The Four Gallican Articles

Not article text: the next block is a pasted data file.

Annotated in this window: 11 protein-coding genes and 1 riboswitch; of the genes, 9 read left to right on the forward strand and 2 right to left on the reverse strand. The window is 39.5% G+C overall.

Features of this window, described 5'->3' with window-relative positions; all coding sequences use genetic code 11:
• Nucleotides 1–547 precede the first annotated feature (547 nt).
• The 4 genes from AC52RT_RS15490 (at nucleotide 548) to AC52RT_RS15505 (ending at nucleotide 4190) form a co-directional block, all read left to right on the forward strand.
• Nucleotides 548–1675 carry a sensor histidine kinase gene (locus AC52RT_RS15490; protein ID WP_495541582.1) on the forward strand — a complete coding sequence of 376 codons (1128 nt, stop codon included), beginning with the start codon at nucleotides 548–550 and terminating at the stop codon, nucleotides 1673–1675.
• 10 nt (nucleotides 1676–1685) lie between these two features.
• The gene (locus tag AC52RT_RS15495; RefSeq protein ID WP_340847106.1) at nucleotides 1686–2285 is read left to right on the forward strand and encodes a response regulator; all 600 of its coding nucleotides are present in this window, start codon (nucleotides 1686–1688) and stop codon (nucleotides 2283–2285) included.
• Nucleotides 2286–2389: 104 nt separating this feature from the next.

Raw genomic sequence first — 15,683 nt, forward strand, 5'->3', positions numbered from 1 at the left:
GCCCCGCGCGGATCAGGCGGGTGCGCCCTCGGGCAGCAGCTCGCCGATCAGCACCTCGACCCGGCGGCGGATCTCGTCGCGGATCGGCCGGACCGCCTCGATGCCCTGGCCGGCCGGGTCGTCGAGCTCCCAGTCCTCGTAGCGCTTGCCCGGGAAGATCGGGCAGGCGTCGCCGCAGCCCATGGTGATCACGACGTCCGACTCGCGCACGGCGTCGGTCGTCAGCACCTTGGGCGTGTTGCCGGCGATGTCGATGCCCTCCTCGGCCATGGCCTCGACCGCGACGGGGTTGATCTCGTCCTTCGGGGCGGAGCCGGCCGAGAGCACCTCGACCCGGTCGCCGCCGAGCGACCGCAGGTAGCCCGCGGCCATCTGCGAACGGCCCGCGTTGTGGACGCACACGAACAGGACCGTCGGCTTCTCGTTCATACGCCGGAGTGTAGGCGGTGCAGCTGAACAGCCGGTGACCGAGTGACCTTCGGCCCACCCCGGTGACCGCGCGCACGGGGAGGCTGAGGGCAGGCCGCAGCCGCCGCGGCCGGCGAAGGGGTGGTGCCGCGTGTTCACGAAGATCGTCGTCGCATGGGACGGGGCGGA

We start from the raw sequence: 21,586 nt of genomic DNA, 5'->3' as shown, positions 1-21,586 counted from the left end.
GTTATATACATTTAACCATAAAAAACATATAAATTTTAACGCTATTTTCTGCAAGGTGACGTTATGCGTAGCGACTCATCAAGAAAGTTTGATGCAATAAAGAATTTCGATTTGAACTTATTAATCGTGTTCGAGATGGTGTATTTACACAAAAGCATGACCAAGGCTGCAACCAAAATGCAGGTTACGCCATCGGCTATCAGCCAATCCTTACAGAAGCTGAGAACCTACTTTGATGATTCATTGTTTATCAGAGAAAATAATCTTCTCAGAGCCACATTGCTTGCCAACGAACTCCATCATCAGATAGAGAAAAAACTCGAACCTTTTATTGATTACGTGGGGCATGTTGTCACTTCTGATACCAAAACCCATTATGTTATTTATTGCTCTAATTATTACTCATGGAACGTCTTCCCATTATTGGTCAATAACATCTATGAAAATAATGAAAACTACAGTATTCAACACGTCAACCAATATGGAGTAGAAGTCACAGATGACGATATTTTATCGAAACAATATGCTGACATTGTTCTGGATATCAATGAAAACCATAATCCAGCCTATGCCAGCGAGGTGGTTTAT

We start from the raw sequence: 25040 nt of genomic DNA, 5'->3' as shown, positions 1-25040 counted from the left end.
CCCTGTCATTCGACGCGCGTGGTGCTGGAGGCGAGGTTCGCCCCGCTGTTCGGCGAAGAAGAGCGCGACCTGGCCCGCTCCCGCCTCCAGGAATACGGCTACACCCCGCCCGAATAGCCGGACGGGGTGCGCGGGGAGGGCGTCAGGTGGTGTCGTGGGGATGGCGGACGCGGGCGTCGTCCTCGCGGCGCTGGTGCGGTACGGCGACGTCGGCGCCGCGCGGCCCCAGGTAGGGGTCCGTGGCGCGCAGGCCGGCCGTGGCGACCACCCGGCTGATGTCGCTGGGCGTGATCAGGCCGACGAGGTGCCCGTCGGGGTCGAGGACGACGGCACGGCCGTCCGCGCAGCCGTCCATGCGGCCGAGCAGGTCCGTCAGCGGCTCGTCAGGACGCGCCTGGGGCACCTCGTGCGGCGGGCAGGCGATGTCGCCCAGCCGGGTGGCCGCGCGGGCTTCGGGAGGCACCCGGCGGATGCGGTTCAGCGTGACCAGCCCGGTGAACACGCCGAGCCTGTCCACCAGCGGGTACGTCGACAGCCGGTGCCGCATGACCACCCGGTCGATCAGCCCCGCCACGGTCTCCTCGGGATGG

1682. A declaration concerning the respective authorities of the crown, papacy, and French bishops, adopted at Paris by a special assembly of the French clergy. The immediate occasion was a conflict over the regalia, involving opposing claims by Louis XIV and Innocent XI to fill vacant French bishoprics and to control their revenues. The declaration, drafted by Bishop Bossuet, was intended to avoid outright break with Rome while acknowledging the supremacy Louis XIV wanted. The crucial first article asserted that the king was not subject “in temporal things” to any ecclesiastical power, he could not be deposed, nor could his subjects be relieved from obedience to him by papal authority. The second claimed that while the pope enjoyed full spiritual authority, he was subject to general councils as decreed by the Council of Constance (1414-18). The next added that the exercise of papal authority was further subject to the canons and constitutions of the French kingdom and church. The fourth allowed the pope “the principal part in questions of faith,” but claimed that his judgments were not above correction. Louis XIV later denounced the declaration (1693), although its principles remained the core of Gallicanism* throughout the eighteenth century.